Call center authentication solutions have evolved in recent years to include many options for verifying customer identity over the phone. The time is right for new technologies to combat contact center fraud. According to Experian’s report on Optimizing Call Center Authentication, common requests made by fraudsters include:
- Credit line increase requests
- Money transfer transactions
- Travel notifications
- PIN or password resets
- Address changes
The cost of successful attempts is high, both in financial value and broken customer trust. For banks and credit unions, having more advanced ways to prevent account takeovers is proving invaluable. Here’s a look at traditional and emerging options for call center customer authentication.
Using Knowledge Based Authentication (KBA) for Call Center Identity Verification
KBA has long been (and remains today), the most common method for verifying a caller’s identity. Contact centers rely on data provided by credit bureaus and other data aggregators who supply sets of questions related to financial transactions and other personal information that only the caller should know.
Before the era of massive data breaches and the advent of social media publicized enormous amounts of previously private information, this method worked reasonably well for security. Today, it is too porous to be relied upon as a sole method of call center identity verification. Often, the same fraudster will call in multiple times and speak to different agents. Each time, the fraudster is armed with more personal information on hand to attempt an account takeover.
Identifying Contact Center Customers via Phone Number or Mobile Device
With a smartphone in every pocket, callers are now identified more easily than ever by their unique calling device. ANI matching has been used for a long time to correlate a customer’s caller ID with the phone number associated with their account and automatically pull up the appropriate records for the contact center agent. However, current methods of cerifying a caller’s device need to be much more sophisticated than “caller ID” (which has been easy to spoof for decades).
ANI validation is an additional step that checks to see if the ANI has been altered or manipulated. For call audio based authentication methods, both vocal and device characteristics can be combined into a unique AudioPrint™ and used as part of voice biometric verification. Because callers typically use the same device every time they contact customer service, this method provides multi-factor authentication with no additional friction.
Delivering One-Time Passwords (OTP) for Call Center Customer Authentication
A one-time password delivered by SMS (text message) offers additional assurance that a caller has their mobile phone on hand and is therefore who they claim to be. This method assumes that personal information may be accessible to fraudsters who purchase or seek out this data online. However, it is less likely that an identity thief would get their hands on both the account holder’s private information and their physical device to perform an account takeover.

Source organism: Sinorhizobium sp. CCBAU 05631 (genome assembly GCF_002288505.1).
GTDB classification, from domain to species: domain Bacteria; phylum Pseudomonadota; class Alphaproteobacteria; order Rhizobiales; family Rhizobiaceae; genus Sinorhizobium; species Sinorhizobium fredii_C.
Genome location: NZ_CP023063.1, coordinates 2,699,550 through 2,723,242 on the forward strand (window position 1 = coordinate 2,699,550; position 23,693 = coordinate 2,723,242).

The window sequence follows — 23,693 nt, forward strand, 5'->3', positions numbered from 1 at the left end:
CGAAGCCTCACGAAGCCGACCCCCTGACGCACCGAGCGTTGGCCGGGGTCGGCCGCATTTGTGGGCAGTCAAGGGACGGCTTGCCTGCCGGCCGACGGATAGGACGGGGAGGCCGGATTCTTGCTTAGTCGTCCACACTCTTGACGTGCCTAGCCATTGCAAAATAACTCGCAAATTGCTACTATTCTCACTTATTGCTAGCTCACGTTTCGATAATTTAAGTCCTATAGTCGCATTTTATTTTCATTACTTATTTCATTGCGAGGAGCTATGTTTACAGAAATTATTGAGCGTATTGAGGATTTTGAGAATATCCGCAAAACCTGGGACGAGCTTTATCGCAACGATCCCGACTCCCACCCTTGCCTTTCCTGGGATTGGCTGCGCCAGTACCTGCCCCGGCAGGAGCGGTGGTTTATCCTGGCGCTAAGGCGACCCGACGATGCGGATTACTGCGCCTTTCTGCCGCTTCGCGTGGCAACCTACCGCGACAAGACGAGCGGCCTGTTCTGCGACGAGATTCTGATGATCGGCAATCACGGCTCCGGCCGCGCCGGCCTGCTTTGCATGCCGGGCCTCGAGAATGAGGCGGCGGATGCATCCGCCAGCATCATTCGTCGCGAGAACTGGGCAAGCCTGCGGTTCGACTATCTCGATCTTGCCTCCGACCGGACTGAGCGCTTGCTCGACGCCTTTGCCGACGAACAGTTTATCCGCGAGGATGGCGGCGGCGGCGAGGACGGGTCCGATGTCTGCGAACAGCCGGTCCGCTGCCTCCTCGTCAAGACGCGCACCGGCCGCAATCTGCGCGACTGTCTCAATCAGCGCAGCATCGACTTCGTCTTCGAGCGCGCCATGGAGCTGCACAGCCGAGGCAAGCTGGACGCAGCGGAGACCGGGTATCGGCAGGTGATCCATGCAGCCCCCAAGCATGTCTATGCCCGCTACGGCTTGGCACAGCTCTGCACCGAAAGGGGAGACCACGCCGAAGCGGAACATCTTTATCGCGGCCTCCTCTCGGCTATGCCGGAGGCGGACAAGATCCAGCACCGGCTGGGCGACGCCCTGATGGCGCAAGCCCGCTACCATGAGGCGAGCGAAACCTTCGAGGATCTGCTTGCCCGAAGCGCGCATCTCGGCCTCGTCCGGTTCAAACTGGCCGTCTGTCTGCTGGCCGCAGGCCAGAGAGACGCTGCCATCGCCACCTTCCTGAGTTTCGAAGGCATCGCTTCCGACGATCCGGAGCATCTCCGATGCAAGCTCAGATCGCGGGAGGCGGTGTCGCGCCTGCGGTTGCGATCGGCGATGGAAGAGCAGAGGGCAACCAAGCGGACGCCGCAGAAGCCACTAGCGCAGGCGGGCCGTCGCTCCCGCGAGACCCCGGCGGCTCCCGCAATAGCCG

OTPs can help mitigate the risk of data compromises compared to KBA alone. A randomly generated one-time password can’t be guessed or easily hacked, and is superior to a static password. At the same time, there is an increasing concern over phone forwarding, text intercept and man in the middle, SIM-swap, and OTP-phishing attacks. These fraudulent activities could allow bad actors to receive these passcodes even without the account holder’s device in hand.
Leveraging Biometric Call Center Authentication Solutions
Voice biometrics has emerged in recent years as a preferred method for call center fraud prevention. Thieves can steal or social engineer their way into answering security questions. They may also be able to fake having a device that belongs to the customer. In contrast, voice authentication does not rely on what customers know or what they have, but on inherent characteristics of who they are. There are two types of voice verification, active and passive.
With active voice authentication, callers go through an enrollment process during which they are prompted to say a specific phrase such as, “My voice is my password.” The voiceprint generated from this recording is used to match with the customer’s voice the next time they call and repeat the same phrase. While this method is significantly less burdensome than KBA, it may have a slower rate of user adoption than desired. For example, low enrollment may occur if customers have to call a specific phone number and complete multiple steps to store their voiceprint.
With passive voice verification, a voiceprint is captured during natural conversation with the caller’s consent, providing a frictionless enrollment process. The system recognizes their unique vocal characteristics independent of what is being said. On subsequent calls, the caller can be verified without the need for them to say a particular phrase or remember the answers to any security questions. The duration of conversation required for a match varies. The Illuma Shield system provides verification in less than 15 seconds on average while others are reported to take 37 seconds or more.
What Is the Best Choice for Call Center Fraud Prevention?
Biometric authentication is more secure than any other method available at this time. Passive voice verification is particularly convenient, resulting in high adoption rates and drives down operational costs by reducing average call handle time. While most voice authentication software is prohibitively expensive for all but the largest enterprises, this is not the case across the board.
Find out how Illuma makes state-of-the-art call center authentication solutions affordable for credit unions and community banks without a “big bank” budget. Contact us today for a demo.